Failure to supply significant power amid record Texas heat this summer puts wind energy's lack of reliability and economic viability on stark display.
Manhattan Institute senior fellow Robert Bryce notes for National Review Online that on an "unspeakably hot" Aug. 24 in Texas, 10,135 megawatts of wind-generation capacity supplied just 880 megawatts of power "when electricity was needed the most" -- in the afternoon, when wind subsides while heat and electricity demand rise.
An inherently losing proposition, wind power is even more so in Texas, which has "far more super-hot days than ... frigid ones," as Mr. Bryce observes.
He notes that the U.S. Energy Information Administration says wind energy costs about 50 percent more than reliable electricity generated by burning natural gas, which is abundant in Texas. Consumers there thus pay needlessly high electricity bills.
With $6.79 billion in new wind-power transmission lines planned, those bills will rise even more.
No Democrat has held statewide Texas office since 1999, Bryce reminds. It was Govs. George W. Bush and Rick Perry — Republicans who should know better — who endorsed renewable-energy mandates.
It's wind-power folly writ large. But hey, everything's bigger in Texas, right?
Show commenting policy
TribLive commenting policy
You are solely responsible for your comments and by using TribLive.com you agree to our Terms of Service.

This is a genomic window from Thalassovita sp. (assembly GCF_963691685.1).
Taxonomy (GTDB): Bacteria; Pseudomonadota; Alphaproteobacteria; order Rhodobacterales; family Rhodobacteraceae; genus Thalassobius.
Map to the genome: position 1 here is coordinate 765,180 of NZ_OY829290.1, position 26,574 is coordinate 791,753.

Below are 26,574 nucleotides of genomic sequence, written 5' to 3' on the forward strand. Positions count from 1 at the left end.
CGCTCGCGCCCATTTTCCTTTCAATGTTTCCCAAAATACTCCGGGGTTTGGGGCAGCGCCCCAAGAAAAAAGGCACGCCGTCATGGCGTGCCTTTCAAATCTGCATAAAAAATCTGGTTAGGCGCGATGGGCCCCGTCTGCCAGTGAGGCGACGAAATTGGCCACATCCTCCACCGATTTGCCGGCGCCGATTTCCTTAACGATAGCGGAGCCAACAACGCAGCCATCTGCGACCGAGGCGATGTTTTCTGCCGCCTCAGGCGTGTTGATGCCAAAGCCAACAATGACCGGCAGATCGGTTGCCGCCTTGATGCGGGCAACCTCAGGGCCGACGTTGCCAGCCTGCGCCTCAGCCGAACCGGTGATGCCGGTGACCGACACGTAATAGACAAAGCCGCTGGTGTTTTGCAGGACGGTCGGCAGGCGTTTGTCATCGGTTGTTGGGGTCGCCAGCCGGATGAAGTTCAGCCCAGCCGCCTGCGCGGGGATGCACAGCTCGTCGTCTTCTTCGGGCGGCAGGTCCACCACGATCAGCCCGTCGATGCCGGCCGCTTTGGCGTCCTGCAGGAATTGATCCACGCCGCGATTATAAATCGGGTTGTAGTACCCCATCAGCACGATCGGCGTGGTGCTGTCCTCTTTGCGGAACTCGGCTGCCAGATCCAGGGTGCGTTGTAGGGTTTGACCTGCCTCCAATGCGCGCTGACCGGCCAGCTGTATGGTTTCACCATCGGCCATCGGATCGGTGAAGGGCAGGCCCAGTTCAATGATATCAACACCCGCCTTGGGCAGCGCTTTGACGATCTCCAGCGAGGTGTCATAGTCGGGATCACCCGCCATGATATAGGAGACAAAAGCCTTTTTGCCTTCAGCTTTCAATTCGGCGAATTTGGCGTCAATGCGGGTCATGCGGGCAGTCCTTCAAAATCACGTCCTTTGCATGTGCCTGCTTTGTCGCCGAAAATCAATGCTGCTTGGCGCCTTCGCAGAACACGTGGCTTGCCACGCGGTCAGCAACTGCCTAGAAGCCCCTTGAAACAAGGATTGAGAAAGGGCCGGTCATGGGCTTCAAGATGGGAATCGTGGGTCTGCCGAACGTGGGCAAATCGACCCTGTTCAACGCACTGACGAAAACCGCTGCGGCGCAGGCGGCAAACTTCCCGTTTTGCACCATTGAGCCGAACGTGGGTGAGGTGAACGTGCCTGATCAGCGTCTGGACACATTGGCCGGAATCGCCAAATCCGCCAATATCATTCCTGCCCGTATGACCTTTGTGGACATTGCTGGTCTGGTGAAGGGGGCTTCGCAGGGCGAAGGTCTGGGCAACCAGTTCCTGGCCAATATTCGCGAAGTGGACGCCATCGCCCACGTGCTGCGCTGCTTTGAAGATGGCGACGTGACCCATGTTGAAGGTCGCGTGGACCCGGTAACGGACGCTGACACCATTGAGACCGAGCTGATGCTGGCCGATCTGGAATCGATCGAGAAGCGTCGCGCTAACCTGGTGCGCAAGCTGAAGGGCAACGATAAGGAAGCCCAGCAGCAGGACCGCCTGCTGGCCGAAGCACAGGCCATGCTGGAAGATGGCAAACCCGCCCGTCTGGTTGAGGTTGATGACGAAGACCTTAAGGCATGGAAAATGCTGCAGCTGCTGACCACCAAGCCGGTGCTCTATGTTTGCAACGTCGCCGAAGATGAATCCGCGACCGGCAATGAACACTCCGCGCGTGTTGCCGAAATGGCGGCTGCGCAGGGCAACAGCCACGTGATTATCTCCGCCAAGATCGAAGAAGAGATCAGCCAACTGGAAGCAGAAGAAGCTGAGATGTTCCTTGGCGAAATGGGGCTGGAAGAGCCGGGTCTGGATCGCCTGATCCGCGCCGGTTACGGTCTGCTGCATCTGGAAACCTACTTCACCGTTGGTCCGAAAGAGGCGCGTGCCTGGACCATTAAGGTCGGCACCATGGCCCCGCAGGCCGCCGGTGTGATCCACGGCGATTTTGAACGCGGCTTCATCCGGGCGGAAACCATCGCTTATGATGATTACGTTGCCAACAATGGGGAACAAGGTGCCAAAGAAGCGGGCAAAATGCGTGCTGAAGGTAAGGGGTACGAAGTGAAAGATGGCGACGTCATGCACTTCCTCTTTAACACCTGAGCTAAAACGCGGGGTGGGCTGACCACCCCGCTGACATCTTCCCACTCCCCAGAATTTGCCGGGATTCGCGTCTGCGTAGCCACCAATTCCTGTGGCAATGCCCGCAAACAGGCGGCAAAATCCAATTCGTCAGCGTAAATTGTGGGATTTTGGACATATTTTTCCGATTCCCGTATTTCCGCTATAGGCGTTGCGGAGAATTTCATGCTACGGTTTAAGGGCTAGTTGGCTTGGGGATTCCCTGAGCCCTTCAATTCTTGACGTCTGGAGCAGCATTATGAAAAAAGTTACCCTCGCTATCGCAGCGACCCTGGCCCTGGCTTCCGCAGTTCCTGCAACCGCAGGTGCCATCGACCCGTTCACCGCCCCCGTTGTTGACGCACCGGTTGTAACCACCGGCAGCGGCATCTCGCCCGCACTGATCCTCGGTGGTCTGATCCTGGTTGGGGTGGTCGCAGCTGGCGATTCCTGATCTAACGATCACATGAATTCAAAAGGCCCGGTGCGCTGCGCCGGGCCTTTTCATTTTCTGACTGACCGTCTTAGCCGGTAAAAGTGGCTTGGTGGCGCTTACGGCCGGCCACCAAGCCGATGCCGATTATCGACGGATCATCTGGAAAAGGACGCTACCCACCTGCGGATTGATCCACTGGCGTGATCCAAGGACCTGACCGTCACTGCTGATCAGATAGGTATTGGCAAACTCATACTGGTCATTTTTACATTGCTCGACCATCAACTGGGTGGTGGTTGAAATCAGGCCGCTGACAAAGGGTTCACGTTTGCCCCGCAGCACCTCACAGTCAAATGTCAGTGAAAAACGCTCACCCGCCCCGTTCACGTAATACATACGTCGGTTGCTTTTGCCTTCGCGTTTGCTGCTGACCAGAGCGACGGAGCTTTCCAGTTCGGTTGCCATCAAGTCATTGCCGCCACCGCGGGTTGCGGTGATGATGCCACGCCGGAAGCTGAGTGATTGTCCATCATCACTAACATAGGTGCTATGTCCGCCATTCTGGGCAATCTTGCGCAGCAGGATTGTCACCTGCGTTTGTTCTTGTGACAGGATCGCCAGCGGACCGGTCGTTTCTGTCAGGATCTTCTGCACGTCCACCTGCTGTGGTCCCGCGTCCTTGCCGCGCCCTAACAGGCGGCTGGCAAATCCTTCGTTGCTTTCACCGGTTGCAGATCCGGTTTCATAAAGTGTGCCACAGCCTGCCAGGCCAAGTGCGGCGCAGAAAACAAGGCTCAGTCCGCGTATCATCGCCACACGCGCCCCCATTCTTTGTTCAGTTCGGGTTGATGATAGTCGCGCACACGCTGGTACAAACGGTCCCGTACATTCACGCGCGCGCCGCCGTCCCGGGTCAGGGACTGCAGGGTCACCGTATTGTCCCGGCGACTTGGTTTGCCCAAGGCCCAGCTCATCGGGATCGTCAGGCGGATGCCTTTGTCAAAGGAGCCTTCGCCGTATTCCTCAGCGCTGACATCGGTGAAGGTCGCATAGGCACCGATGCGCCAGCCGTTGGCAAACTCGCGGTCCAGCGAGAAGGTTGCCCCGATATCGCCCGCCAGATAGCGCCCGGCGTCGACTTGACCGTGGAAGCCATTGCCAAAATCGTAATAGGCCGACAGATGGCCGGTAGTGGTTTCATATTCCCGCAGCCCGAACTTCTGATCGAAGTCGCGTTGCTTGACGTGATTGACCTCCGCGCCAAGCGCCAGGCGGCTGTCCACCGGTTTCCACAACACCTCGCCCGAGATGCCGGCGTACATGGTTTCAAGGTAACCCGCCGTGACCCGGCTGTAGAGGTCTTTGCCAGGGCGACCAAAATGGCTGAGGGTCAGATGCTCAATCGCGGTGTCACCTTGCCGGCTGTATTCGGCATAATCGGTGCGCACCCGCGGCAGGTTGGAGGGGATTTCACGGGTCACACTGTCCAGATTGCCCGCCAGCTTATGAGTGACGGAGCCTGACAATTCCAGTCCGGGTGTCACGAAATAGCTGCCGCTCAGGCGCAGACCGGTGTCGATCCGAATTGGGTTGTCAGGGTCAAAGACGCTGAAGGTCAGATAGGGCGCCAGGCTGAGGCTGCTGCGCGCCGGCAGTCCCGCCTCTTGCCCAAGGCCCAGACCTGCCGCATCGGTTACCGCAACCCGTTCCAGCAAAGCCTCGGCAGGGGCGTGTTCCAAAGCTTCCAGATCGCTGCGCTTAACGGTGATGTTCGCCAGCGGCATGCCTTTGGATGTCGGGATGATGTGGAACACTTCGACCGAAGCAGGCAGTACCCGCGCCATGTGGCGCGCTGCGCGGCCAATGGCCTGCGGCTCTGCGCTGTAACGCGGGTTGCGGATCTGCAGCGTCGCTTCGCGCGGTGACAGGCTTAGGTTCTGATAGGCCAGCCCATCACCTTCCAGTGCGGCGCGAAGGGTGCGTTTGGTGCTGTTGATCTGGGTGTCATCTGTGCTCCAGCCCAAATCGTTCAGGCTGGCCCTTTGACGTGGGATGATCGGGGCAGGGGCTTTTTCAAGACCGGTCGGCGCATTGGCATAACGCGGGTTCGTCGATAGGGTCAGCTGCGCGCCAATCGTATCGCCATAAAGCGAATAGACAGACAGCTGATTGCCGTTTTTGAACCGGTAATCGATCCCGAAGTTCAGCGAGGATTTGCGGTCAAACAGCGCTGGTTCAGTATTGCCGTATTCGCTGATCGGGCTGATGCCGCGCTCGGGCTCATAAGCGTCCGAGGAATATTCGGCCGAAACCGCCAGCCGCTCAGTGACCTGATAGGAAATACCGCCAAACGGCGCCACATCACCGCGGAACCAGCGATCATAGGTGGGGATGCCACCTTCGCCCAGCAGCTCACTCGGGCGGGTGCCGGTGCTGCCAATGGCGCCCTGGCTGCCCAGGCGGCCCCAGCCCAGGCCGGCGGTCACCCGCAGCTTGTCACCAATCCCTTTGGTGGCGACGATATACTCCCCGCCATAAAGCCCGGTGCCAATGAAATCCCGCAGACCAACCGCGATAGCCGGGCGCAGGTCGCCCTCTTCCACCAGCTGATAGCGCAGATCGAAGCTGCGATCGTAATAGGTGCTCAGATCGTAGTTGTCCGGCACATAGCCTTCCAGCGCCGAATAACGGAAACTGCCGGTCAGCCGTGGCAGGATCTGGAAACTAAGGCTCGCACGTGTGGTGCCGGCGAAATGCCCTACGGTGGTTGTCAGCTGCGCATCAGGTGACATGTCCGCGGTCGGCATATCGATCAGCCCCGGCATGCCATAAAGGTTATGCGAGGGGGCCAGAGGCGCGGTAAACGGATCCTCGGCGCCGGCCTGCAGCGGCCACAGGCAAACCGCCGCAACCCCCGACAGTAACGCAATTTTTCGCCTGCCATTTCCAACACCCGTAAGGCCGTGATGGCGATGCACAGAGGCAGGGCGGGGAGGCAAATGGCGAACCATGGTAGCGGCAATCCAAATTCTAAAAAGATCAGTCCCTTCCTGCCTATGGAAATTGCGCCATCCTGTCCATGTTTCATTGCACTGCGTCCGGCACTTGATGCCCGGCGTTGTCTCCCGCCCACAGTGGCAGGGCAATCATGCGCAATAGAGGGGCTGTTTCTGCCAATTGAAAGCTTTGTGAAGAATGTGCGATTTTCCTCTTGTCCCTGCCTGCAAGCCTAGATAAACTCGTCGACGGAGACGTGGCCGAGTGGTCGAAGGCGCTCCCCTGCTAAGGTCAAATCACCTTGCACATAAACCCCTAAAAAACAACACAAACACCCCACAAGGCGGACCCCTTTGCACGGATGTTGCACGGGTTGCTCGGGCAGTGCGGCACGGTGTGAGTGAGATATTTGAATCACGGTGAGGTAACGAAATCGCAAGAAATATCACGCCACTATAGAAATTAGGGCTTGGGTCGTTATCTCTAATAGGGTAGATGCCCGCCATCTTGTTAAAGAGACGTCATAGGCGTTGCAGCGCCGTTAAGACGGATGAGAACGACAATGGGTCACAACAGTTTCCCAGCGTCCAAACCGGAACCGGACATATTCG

We moderate comments. Our goal is to provide substantive commentary for a general readership. By screening submissions, we provide a space where readers can share intelligent and informed commentary that enhances the quality of our news and information.
While most comments will be posted if they are on-topic and not abusive, moderating decisions are subjective. We will make them as carefully and consistently as we can. Because of the volume of reader comments, we cannot review individual moderation decisions with readers.
We value thoughtful comments representing a range of views that make their point quickly and politely. We make an effort to protect discussions from repeated comments either by the same reader or different readers.
We follow the same standards for taste as the daily newspaper. A few things we won't tolerate: personal attacks, obscenity, vulgarity, profanity (including expletives and letters followed by dashes), commercial promotion, impersonations, incoherence, proselytizing and SHOUTING. Don't include URLs to Web sites.
We do not edit comments. They are either approved or deleted. We reserve the right to edit a comment that is quoted or excerpted in an article. In this case, we may fix spelling and punctuation.
We welcome strong opinions and criticism of our work, but we don't want comments to become bogged down with discussions of our policies and we will moderate accordingly.
We appreciate it when readers and people quoted in articles or blog posts point out errors of fact or emphasis and will investigate all assertions. But these suggestions should be sent via e-mail. To avoid distracting other readers, we won't publish comments that suggest a correction. Instead, corrections will be made in a blog post or in an article.